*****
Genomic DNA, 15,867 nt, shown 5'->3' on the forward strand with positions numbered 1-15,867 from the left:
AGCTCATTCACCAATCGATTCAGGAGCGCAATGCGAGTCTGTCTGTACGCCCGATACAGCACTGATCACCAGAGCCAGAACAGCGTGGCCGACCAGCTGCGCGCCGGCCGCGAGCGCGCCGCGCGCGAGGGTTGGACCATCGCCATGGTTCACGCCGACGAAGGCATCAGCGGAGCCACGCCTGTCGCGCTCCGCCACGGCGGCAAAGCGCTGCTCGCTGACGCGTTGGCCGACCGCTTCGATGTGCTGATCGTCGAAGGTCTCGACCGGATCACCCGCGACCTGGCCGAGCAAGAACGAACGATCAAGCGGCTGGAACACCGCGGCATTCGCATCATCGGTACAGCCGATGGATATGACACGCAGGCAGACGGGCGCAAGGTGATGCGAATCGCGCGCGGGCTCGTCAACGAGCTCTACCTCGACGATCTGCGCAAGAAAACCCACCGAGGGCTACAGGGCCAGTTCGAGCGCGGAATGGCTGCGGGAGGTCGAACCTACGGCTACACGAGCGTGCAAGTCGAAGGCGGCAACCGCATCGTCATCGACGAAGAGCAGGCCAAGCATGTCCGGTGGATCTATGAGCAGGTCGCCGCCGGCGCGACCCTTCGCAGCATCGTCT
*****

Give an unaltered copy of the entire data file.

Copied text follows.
Genomic DNA, 15,867 nt, shown 5'->3' on the forward strand with positions numbered 1-15,867 from the left:
AGCTCATTCACCAATCGATTCAGGAGCGCAATGCGAGTCTGTCTGTACGCCCGATACAGCACTGATCACCAGAGCCAGAACAGCGTGGCCGACCAGCTGCGCGCCGGCCGCGAGCGCGCCGCGCGCGAGGGTTGGACCATCGCCATGGTTCACGCCGACGAAGGCATCAGCGGAGCCACGCCTGTCGCGCTCCGCCACGGCGGCAAAGCGCTGCTCGCTGACGCGTTGGCCGACCGCTTCGATGTGCTGATCGTCGAAGGTCTCGACCGGATCACCCGCGACCTGGCCGAGCAAGAACGAACGATCAAGCGGCTGGAACACCGCGGCATTCGCATCATCGGTACAGCCGATGGATATGACACGCAGGCAGACGGGCGCAAGGTGATGCGAATCGCGCGCGGGCTCGTCAACGAGCTCTACCTCGACGATCTGCGCAAGAAAACCCACCGAGGGCTACAGGGCCAGTTCGAGCGCGGAATGGCTGCGGGAGGTCGAACCTACGGCTACACGAGCGTGCAAGTCGAAGGCGGCAACCGCATCGTCATCGACGAAGAGCAGGCCAAGCATGTCCGGTGGATCTATGAGCAGGTCGCCGCCGGCGCGACCCTTCGCAGCATCGTCT